Whether you’re a beginner or a lifelong kayak enthusiast, you’re probably wondering and asking, “What size kayak paddle do I need?”
A kayak paddle length can make or break your kayaking.
That may sound strange, but it is a fact because the paddles help the kayak navigate the water safely.
Their size can also determine your comfort while you paddle.
An incorrectly sized kayak paddle may put you at risk of having no control over your kayak.
Consequently, your fun adventure may take a U-turn, making you miserable in the middle of the water.
How Do You Pick a Kayak Paddle Size?
When it comes to picking the right kayak paddle size, you need to look at certain factors and use several methods.
Factors to Consider
The following are major deciding factors that can assist you in picking a perfect kayak paddle size:
Don’t misunderstand body stature as your height or weight; it’s your torso’s length.
Despite the equal height, one may feel absolutely fine while the other may be uncomfortable.
It’s because some people’s height is in the legs, while some have a torso.
As far as the paddle size is concerned, the size of the torso matters.
So, how do you measure your torso height?
- Bend your head down and use your hands to touch the top vertebra where your shoulders meet the neck.
- Now, find the bottom of your torso by measuring the lumbar region. Rest your hands on each of your hip bones with your thumb and index finger pointing backward.
- Stand tall and ask someone to measure the distance from your top vertebrae and imaginary line across the lumbar region.
- Many people tend to confuse that the torso length ends at the last vertebra. No, it’s certainly not the case; instead, it goes all the way to your lumbar region.
After taking the right measurement, you now know the right paddle size you need to get.
For a torso height of 22 inches, you require a paddle length of 180 cm.
On the other hand, for a torso height of 34 inches, you require a paddle length ranging from 230 to 250 cm.
Not only that, but you also need to take into account the high angle style or low angle style.
It’s simple math that for a wider kayak, you require a longer paddle.
It’s because you need proper blade placement in the water.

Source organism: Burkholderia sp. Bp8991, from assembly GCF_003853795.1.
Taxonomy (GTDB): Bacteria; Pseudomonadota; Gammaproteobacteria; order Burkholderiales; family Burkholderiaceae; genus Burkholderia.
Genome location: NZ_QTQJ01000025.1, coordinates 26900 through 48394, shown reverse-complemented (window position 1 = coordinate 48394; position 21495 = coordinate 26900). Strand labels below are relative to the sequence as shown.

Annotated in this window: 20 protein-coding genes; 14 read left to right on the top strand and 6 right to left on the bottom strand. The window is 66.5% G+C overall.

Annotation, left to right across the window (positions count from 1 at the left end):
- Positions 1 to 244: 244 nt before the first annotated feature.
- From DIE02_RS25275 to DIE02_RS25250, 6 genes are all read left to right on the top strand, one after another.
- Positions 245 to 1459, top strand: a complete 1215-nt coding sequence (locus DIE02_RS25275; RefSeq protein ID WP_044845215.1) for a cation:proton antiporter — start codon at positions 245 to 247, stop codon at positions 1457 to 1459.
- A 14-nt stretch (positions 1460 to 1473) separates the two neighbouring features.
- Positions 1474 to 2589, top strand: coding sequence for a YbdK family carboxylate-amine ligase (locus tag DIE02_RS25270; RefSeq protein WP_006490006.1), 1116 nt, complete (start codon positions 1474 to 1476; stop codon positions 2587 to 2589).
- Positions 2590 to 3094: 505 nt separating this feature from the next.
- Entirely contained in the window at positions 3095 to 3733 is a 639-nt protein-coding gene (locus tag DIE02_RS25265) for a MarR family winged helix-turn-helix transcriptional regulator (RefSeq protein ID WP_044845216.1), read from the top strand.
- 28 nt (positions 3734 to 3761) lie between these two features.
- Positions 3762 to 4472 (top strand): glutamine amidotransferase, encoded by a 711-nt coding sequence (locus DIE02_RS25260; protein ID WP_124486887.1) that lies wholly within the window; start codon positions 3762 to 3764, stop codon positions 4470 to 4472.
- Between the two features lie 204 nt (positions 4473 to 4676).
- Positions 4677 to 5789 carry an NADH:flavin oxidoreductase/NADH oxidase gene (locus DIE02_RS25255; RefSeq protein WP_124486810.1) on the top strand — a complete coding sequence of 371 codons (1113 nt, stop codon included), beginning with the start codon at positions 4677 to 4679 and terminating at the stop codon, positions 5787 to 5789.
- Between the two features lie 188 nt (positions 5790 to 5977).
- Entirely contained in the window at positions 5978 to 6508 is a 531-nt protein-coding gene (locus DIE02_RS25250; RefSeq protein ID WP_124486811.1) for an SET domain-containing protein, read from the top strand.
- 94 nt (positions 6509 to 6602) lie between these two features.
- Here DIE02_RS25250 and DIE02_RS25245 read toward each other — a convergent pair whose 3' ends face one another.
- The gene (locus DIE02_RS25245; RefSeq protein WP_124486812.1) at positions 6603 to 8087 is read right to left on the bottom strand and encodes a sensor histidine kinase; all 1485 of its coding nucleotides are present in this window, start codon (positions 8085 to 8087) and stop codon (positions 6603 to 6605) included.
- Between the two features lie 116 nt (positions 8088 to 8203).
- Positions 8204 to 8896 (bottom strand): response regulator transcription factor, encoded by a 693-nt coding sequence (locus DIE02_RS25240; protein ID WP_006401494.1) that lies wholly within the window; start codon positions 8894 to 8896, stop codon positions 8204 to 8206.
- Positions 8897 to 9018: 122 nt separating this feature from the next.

Plus, it’s only possible when you have a longer paddle to reach beyond the gunwales of the kayak.
Not to mention that you need to maintain a proper paddling form.
How do you measure the kayak’s width? You need to take measurements at the widest point.
All of this is only possible if you opt for a longer paddle.
Obviously, you don’t want to bang your knuckles on the deck and put too much strain on your body.
You also don’t want too little or too much of the blades’ power to face the water.
On the other hand, paddles in tandem kayaks are longer than those on solo kayaks.
Also, you need to consider the height of the seat surface with respect to the gunwales.
That’s why people with the same torso height may need different paddles if the seat height is different in each kayak.
What’s your preference regarding a high stroke? If you prefer this method, you bring the power face closer to the boat’s side in a less acute entry angle to the water.
Basically, in high-angle paddling, you paddle rigorously by making short and precise vertical movements.
In simple words, you use the water closest to the boat in quick motions.
What if you prefer a lower stroking angle used for causal kayaking in still bodies of water?
In this case, you should put the shaft at a more acute angle to the water surface.
In this way, you require less stamina and strength by horizontally stroking the water.
So, the question here is, do you use the same paddle in the same kayak in the above two scenarios?
The answer is no. You will use a shorter paddle for a higher stroking angle and a longer paddle for a lower stroking angle.
In high-angle paddling, you use short shafts and wider blades that move smoother and faster than long blades.
Paddle Shaft Diameter
The diameter of the shaft is directly proportional to the size of your hands. Meaning the diameter should be smaller for smaller hands and vice versa.
You can also select between a straight shaft and a neutral bent shaft.
We all know that blisters are our worst opponent while kayaking and the leading cause is excess movement.